56  Horns, Gear, and Equipment / Mouthpieces / Re: Straight Numbered Bachs on: Apr 09, 2017, 11:55PM
I use a MV 11 in small trombone and bass trumpet.... but I don't get paid to use them very often.  I modified the rim a little. Works for me.

Chris Stearn
57  Teaching & Learning / Practice Room / Re: How do you stop using excessive pressure in the high register? on: Apr 09, 2017, 11:00AM
I have had extremely good results from Skype lessons and it has enabled me to teach players all over the world who otherwise wouldn't have access.  Quite a few from this forum.

And I've had to deal with players who have ended up more confused after Skype lessons... I will have to respectfully differ from you on this one Doug.

Chris Stearn
58  Teaching & Learning / Practice Room / Re: How do you stop using excessive pressure in the high register? on: Apr 09, 2017, 06:59AM
To get a good high range, I make sure I'm getting a good buzz. Practice buzzing with no mouthpiece. Small aperture, big air support. Buzz ascending scales just a couple minutes a day, and you will feel a difference in a few days. If the chops can make the high pitch just from buzzing, you don't need mouthpiece pressure beyond what it takes to make the seal.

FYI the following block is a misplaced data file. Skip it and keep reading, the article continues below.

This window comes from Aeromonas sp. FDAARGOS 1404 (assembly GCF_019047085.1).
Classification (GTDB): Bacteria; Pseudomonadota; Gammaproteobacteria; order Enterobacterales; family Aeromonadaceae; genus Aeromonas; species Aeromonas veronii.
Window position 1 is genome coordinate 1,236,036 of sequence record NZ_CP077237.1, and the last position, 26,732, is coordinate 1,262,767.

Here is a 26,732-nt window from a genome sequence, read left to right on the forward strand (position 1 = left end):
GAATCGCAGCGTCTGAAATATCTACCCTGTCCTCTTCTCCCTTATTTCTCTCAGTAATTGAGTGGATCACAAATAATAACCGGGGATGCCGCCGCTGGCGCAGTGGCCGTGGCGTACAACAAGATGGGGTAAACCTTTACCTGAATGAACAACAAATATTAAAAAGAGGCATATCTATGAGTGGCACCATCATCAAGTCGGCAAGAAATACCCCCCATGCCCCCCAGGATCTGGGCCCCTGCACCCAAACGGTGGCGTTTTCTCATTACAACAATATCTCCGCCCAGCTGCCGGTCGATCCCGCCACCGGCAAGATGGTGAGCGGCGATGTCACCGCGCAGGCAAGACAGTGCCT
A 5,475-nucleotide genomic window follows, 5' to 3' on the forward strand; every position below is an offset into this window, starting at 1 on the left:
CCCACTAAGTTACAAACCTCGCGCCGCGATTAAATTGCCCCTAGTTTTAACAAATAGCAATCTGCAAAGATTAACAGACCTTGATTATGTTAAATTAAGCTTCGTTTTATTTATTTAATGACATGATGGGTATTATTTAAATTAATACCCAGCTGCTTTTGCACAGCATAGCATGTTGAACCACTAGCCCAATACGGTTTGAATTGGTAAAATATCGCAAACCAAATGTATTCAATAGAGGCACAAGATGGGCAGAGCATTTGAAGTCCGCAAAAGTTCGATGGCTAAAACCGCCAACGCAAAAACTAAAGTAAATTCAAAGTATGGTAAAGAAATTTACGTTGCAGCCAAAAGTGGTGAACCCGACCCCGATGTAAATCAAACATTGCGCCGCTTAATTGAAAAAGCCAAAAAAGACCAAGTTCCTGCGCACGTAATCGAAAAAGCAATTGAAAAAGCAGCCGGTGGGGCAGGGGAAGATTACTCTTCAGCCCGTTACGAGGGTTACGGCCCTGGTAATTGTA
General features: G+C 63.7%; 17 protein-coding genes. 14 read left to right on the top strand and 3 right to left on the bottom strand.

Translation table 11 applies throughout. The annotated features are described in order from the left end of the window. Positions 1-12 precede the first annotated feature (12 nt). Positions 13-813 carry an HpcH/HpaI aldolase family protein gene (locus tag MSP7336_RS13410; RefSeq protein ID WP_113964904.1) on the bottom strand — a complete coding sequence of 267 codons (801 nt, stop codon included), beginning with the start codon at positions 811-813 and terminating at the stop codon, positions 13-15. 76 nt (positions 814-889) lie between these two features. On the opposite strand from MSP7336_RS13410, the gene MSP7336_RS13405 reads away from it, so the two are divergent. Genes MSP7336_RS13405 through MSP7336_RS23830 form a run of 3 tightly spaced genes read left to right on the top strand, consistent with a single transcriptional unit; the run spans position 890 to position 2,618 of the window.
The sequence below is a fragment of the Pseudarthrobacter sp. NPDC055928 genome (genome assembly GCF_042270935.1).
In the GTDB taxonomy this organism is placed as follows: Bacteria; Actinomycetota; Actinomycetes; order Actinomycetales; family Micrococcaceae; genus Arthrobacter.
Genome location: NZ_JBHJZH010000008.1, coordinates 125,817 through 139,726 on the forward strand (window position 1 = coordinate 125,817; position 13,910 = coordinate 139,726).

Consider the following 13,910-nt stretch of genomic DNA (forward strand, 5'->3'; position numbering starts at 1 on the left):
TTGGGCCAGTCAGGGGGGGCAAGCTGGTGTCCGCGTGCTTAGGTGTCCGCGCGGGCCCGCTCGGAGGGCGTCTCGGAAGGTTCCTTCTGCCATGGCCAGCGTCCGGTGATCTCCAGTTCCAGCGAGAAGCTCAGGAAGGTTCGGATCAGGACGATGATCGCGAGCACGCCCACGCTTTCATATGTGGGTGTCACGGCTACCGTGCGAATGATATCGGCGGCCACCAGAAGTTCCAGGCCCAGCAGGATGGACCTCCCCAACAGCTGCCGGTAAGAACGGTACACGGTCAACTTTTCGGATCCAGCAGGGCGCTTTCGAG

That works....
Sounds simple... as most good advice does, but can be tricky to do by yourself..
 best see a good teacher one-to-one. I am not convinced that skype is a good medium for this kind of work.

Chris Stearn
59  Horns, Gear, and Equipment / Instruments / Re: Bell that overblows on: Apr 09, 2017, 12:13AM
It is a Yamaha YBL-620G.  The bell is actually gold brass; I said red brass above.

Yeah, maybe I just need to learn how to play it differently.  And I own or have tried several other basses that don't do it.  But it makes sense that I need to play it the way it wants to be played.  I will work on it. 

You got it ! I had a student with one of those... he sounded great, but he thought it was too bright at loud volumes... he wasn't.... but he changed to a horn that he feels better about... took him almost a year to get the sound back, but now we are both happy ! See how you feel with it.

Chris Stearn
60  Horns, Gear, and Equipment / Repairs, Modifications and Maintenance / Re: Valve Wraps on: Apr 08, 2017, 05:51AM
Chris, who would you say is capable of that kind of work in U.K.?......

That's not so easy.... Mick Rath is the obvious person, though custom projects will always run second to making his own instruments. Adrian Jarvis does great work, though I don't know how much custom work he does and Andy Clenell in Birmingham is looking like developing that side of things.

Chris Stearn